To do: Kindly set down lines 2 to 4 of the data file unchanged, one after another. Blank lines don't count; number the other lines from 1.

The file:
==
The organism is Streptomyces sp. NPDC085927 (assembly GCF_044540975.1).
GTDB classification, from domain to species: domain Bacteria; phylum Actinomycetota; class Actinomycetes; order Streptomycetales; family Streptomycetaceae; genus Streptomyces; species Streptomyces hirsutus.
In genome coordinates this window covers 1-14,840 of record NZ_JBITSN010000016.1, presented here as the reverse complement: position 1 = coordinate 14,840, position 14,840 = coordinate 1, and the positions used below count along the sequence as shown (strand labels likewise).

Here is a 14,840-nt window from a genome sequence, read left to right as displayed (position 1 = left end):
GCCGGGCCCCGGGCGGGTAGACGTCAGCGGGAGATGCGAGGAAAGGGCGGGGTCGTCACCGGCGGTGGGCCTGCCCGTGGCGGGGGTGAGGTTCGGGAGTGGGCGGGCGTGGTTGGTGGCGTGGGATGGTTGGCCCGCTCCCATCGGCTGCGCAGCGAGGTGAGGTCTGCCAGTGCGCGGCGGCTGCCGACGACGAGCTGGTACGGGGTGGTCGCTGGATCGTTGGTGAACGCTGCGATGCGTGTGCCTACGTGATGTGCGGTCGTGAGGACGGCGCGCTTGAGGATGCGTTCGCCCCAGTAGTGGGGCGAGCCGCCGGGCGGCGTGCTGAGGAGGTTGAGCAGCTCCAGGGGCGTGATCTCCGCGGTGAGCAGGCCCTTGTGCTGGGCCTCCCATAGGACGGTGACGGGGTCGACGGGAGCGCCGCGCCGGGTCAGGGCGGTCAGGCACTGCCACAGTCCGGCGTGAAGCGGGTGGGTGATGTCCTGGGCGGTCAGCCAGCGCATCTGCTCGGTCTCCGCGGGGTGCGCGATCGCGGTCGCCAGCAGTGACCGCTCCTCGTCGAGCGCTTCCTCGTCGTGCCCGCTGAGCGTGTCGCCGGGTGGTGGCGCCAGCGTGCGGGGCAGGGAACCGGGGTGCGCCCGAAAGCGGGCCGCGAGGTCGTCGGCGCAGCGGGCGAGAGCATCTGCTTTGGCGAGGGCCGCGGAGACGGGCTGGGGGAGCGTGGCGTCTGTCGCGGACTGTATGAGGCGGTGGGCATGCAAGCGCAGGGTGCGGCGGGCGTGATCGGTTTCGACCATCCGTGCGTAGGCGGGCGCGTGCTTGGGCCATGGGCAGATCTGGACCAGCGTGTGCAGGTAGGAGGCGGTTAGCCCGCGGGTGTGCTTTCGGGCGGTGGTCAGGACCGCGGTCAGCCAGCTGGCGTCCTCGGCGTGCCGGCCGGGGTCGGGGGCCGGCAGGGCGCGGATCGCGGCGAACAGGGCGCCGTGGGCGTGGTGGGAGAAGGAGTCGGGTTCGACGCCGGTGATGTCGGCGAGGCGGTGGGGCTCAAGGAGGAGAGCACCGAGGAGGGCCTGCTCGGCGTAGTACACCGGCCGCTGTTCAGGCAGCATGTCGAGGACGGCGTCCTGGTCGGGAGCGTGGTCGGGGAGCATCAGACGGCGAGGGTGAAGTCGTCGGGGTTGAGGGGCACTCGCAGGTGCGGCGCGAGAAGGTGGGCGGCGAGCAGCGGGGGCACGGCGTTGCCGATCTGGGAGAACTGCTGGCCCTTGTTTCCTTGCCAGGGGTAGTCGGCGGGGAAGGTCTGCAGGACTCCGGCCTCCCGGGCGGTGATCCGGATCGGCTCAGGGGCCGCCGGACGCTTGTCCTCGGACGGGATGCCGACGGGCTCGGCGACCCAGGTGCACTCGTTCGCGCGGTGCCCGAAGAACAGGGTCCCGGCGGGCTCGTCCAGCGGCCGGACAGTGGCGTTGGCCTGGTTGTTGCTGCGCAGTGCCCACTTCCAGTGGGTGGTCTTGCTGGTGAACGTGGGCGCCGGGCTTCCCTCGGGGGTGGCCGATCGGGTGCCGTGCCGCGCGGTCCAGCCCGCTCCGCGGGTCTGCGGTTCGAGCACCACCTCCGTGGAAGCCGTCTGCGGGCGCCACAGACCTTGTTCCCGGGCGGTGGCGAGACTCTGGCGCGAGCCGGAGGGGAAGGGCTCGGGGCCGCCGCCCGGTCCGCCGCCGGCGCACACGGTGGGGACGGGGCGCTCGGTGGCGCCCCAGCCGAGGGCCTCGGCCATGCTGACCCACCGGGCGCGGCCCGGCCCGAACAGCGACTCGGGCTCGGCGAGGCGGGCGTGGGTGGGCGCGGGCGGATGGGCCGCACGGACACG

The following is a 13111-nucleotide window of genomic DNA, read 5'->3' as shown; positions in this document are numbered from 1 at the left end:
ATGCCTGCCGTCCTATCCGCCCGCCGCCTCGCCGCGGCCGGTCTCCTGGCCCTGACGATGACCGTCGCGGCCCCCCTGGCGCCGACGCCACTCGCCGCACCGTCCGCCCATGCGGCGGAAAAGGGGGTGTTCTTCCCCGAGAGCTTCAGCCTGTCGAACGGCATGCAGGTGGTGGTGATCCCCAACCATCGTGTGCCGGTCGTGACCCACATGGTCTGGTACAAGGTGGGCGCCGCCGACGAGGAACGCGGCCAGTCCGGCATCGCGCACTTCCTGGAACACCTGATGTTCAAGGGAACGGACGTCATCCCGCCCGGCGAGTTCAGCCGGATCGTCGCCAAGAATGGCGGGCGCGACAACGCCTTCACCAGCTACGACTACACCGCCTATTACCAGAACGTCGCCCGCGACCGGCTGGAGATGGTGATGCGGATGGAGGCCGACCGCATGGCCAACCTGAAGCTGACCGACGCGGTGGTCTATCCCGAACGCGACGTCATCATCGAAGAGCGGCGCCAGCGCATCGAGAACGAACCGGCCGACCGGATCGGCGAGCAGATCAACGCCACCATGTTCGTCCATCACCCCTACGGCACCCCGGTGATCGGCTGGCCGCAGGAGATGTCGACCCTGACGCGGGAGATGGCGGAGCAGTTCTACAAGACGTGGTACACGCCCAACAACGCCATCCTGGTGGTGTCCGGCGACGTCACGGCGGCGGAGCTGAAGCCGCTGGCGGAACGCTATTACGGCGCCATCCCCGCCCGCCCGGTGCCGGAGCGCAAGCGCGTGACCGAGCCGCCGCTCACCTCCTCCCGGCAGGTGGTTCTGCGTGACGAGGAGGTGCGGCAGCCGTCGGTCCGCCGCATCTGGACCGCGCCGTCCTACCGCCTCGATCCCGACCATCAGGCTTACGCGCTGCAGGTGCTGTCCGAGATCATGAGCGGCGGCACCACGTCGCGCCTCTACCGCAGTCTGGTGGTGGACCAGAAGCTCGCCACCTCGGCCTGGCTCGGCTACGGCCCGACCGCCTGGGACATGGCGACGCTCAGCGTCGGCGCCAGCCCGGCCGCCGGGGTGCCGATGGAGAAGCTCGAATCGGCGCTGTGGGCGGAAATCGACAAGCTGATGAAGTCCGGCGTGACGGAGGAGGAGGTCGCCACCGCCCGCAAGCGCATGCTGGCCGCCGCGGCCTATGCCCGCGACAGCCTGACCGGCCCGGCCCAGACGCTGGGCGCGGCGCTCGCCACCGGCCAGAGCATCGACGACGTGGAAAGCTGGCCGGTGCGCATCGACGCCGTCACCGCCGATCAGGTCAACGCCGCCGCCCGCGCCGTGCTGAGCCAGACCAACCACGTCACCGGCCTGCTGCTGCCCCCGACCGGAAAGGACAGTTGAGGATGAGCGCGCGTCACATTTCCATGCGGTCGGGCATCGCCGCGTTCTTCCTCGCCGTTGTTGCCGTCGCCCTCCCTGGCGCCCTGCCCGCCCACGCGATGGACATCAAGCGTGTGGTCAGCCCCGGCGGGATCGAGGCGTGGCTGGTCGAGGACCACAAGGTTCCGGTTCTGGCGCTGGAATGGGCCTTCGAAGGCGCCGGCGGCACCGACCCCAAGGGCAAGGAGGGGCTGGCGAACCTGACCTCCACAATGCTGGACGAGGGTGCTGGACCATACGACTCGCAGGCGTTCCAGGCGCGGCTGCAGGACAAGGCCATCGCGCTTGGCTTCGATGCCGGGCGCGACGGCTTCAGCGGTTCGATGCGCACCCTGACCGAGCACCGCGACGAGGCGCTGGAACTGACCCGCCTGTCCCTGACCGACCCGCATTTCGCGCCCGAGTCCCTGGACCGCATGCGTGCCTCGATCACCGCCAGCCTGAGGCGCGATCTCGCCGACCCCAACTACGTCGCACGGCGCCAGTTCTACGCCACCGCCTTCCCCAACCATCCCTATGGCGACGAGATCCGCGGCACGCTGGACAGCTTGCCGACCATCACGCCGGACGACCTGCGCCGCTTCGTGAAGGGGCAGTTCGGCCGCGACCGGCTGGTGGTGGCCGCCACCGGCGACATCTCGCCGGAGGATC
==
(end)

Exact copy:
GTDB classification, from domain to species: domain Bacteria; phylum Actinomycetota; class Actinomycetes; order Streptomycetales; family Streptomycetaceae; genus Streptomyces; species Streptomyces hirsutus.
In genome coordinates this window covers 1-14,840 of record NZ_JBITSN010000016.1, presented here as the reverse complement: position 1 = coordinate 14,840, position 14,840 = coordinate 1, and the positions used below count along the sequence as shown (strand labels likewise).

Here is a 14,840-nt window from a genome sequence, read left to right as displayed (position 1 = left end):